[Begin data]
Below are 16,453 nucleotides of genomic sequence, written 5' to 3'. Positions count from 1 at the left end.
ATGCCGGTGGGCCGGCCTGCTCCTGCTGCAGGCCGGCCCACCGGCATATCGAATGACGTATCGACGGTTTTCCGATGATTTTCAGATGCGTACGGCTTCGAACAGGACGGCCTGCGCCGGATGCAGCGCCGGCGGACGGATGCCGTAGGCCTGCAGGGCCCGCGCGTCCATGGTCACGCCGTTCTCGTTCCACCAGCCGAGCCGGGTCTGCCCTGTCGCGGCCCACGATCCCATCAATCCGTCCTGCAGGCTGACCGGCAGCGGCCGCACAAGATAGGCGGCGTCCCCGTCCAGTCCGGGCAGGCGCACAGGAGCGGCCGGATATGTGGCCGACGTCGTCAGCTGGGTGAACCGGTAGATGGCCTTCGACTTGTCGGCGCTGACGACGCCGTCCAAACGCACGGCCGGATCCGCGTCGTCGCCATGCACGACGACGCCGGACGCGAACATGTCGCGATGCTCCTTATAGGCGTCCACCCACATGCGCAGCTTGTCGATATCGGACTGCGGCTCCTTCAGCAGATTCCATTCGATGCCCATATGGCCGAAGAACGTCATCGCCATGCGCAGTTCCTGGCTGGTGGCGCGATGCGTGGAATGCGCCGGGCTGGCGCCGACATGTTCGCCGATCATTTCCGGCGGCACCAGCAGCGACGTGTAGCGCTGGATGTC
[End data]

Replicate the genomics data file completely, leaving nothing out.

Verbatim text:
Below are 16,453 nucleotides of genomic sequence, written 5' to 3'. Positions count from 1 at the left end.
ATGCCGGTGGGCCGGCCTGCTCCTGCTGCAGGCCGGCCCACCGGCATATCGAATGACGTATCGACGGTTTTCCGATGATTTTCAGATGCGTACGGCTTCGAACAGGACGGCCTGCGCCGGATGCAGCGCCGGCGGACGGATGCCGTAGGCCTGCAGGGCCCGCGCGTCCATGGTCACGCCGTTCTCGTTCCACCAGCCGAGCCGGGTCTGCCCTGTCGCGGCCCACGATCCCATCAATCCGTCCTGCAGGCTGACCGGCAGCGGCCGCACAAGATAGGCGGCGTCCCCGTCCAGTCCGGGCAGGCGCACAGGAGCGGCCGGATATGTGGCCGACGTCGTCAGCTGGGTGAACCGGTAGATGGCCTTCGACTTGTCGGCGCTGACGACGCCGTCCAAACGCACGGCCGGATCCGCGTCGTCGCCATGCACGACGACGCCGGACGCGAACATGTCGCGATGCTCCTTATAGGCGTCCACCCACATGCGCAGCTTGTCGATATCGGACTGCGGCTCCTTCAGCAGATTCCATTCGATGCCCATATGGCCGAAGAACGTCATCGCCATGCGCAGTTCCTGGCTGGTGGCGCGATGCGTGGAATGCGCCGGGCTGGCGCCGACATGTTCGCCGATCATTTCCGGCGGCACCAGCAGCGACGTGTAGCGCTGGATGTC